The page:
An interesting and novel approach to a dynamic selection
of snapshots can be achieved by using a progressive QR
decomposition [19]. This will also eliminate the need for
the SVD of the snapshot’s matrix. The strategy is as
Within the HF integration process, as a snapshot is
produced, calculate one step of the QR reduction via a
Householder transformation. If the diagonal term in R
is below a given threshold, reject it, otherwise accept
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Figure 13. HF, MOR and corrected MOR for first shot.
Figure 14. HF, MOR and corrected MOR for second shot.
Figure 15. HF, MOR and corrected MOR for third shot.
it into the basis.
After that, each time a new snapshot is calculated we
Figure 16. Errors for the three shots.
add it tentatively at the end of the already orthogo-
nalized basis and update the QR decomposition. Again,
if the new diagonal term is below a given threshold
the snapshot is rejected, otherwise the new House-
holder transformation is saved.
At the end of this process we would have selected a
well conditioned set of snapshots and moreover an
orthogonal basis (Q) would have been produced, thus
eliminating the need for an SVD.
In detail. Let
be a candidate snapshot and let
,Iuu uu be the Householder (orthogonal)
transformation that reduces to 1
The u that does this is:
11,0,0,0, .e
1uvsignv ve and the resulting
ign vv
 [20]. At the kth step, first we apply
the previously calculated Householder transformation to
the candidate snapshot :
12 1
then we calculate and apply a tentative
vHH Hv
of size
to the vector kkn . If
vv v
then the snapshot is rejected, otherwise it is incorporated
into the basis, together with the new .
In this case,
Observe that during the process we
would only need to save the defining vectors of the
Householder transformations, since
2, ,.
vvuuv uu In this way, at the end we
would have selected a basis of snapshots U and simulta-
neously calculated its UQR
decomposition, where
12 k
and R (not used) is upper triangular.
If desired, the actual nk
orthogonal matrix can
be created by applying successively the Householder
transformations to the identity matrix. This also opens up
an opportunity for further adaptivity by modifying the
snapshot time interval
If we see that there are no
rejected snapshots for a number of steps this may be an
indication that t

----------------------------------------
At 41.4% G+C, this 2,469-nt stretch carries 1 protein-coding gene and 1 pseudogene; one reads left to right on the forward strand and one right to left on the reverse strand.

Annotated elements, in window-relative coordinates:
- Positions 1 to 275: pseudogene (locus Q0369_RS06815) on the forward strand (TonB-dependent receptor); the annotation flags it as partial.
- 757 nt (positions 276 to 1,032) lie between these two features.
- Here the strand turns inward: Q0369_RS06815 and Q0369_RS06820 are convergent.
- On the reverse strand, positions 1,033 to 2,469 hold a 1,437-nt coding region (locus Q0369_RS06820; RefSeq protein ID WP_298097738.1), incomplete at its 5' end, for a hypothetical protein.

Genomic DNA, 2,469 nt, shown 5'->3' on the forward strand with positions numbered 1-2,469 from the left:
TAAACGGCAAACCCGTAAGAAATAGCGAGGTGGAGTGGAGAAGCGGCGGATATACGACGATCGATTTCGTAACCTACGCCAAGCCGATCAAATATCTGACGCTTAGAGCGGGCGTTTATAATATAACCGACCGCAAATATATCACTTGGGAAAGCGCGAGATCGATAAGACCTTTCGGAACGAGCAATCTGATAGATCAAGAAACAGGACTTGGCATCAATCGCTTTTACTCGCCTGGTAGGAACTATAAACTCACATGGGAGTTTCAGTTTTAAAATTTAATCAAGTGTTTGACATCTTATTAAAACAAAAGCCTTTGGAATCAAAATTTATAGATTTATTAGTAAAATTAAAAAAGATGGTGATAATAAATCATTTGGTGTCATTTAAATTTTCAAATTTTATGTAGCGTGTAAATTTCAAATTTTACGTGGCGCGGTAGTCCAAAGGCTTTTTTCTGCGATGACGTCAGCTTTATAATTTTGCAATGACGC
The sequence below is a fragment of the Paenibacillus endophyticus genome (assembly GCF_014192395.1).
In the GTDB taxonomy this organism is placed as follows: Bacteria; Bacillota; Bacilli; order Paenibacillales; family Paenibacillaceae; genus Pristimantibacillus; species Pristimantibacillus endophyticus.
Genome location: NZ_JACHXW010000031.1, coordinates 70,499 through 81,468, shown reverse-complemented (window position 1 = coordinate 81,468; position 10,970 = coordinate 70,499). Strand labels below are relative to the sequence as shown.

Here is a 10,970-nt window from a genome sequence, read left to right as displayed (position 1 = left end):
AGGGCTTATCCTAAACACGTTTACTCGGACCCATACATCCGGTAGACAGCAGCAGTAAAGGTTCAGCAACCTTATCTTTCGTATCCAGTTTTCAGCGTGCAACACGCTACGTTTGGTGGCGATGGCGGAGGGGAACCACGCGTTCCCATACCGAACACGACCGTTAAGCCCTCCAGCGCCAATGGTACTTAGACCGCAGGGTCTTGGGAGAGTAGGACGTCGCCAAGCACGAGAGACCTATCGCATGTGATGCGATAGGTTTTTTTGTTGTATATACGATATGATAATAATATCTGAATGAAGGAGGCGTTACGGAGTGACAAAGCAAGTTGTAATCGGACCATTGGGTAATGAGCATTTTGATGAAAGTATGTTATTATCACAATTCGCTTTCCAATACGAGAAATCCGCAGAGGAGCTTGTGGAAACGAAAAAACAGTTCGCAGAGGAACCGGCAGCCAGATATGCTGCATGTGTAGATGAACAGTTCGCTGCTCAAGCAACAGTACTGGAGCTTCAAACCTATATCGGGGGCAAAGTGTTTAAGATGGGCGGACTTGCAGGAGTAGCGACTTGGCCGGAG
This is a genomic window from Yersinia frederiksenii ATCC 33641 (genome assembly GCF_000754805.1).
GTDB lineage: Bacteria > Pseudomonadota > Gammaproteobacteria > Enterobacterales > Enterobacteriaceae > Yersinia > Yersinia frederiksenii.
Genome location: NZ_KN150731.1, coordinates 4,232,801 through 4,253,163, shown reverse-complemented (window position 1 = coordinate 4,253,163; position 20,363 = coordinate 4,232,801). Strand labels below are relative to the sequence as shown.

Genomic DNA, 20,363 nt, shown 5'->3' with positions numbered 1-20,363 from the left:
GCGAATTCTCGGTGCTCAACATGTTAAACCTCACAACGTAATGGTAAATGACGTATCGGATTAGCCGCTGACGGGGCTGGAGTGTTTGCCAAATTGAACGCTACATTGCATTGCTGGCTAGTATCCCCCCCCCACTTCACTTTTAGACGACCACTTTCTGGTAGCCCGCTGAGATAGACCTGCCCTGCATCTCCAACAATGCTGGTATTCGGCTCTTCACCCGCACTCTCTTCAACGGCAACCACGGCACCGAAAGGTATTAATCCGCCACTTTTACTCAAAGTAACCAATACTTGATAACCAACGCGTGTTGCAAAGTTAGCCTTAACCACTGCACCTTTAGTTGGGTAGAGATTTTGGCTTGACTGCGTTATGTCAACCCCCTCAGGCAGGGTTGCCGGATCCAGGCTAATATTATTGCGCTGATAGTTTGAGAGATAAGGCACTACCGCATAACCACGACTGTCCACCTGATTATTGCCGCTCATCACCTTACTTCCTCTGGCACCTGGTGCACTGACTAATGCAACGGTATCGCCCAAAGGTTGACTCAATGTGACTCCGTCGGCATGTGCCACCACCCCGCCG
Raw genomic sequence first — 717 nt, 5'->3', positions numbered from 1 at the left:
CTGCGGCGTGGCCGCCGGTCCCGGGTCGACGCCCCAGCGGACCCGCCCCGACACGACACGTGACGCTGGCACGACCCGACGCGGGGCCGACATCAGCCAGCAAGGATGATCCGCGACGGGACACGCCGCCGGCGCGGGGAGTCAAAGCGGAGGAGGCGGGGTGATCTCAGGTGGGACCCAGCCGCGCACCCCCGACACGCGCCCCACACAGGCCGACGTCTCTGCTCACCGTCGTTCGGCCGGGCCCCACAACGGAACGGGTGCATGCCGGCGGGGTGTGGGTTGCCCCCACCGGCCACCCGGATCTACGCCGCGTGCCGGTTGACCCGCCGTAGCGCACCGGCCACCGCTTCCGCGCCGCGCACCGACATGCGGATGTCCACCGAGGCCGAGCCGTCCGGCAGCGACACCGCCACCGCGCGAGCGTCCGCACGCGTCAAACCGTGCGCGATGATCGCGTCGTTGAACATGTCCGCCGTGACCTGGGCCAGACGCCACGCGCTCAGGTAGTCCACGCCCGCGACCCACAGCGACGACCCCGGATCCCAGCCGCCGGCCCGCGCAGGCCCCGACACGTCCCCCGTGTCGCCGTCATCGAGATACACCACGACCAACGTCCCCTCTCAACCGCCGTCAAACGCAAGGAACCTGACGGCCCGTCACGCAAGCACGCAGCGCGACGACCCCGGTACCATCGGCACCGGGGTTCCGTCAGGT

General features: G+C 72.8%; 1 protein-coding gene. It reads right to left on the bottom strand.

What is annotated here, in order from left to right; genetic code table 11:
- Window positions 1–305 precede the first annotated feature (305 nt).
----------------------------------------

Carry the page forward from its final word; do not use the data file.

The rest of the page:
is too large and that we should make
it smaller. This is an important indicator that without this
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vital information could only be detected before by ex-
perimentation. Systematic skipping more than one snap-
shot indicates that the step is too small and that can be
enlarged, making the process more economical. These
step modifications should be done with caution to avoid
too many fluctuations, although they do not change much
the integration aspects that are actually controlled by
RKF45. Output points do not really increase or alter the
flow of the integration. The only loose end is how to
appropriately. Observe that
is the norm
of the component of
orthogonal to the current basis,
or in other words 2sin ,v
is the an-
gle that forms with the current basis. The larger v
is the more independent will be from the existing
basis. For instance, choosing implies that no
that forms an angle 10
with the existing basis
subspace would be accepted.
10. Numerical Examples for Progressive QR
We test the new strategy from the previous section on
model vel3l. This time we consider 22 shots separated by
10 m and collect snapshots from the two ends and center
shots. The statistics are shown in Tables 9 and 10. The
line MOR + HF accounts for the pro-rated cost of three
HF solves (320/22). The ratio between HF and this more
realistic cost is 3.1495. MOR uses 175 basis functions
selected and orthogonalized in HF.
The accuracy at the center of the two intervals (shots 5
and 15) is good. The threshold used for the angle be-
tween a new snapshot and the existing basis was
Now we consider the larger model
BP1 with 21 shots separated by 10ms and using three of
those to extract snapshots (1, 11, 21). MOR used 120
basis functions in this calculation. Again, the accuracy in
the middle shots is good. The compression factor is 5.6.
.87sin20.05 .
11. Conclusion
We have shown that a POD reduced-order modeling can
be successfully employed to reduce the cost of repeated
solutions of the acoustic wave equation in two-dimen-
Table 9. Errors for vel3l with gradients in the layer
Method Preproc. Integration Total
HF 9 1242 1251
MOR 198 19.8 217.8
MOR + HF (3 shots) 377.4 19.8 397.2
Table 10. Model BP1. 21 shots.
Method Preproc. Integration Total
HF 300 23,262 23,562
MOR 504 33.6 538
MOR + HF (3 shots) 4170 33.6 4201
sions, while still preserving enough accuracy. This has
been exemplified using some complex earth models from
oil exploration, an important area of application. A pos-
teriori error estimation was discussed and two procedures
were described and exemplified. The POD procedure
was implemented via the traditional SVD approach and
through a more economical and flexible progressive QR
algorithm, which also lead to an adaptive selection of
snapshots and a well-conditioned basis. For additional
comparisons, including a realistic full seismic survey see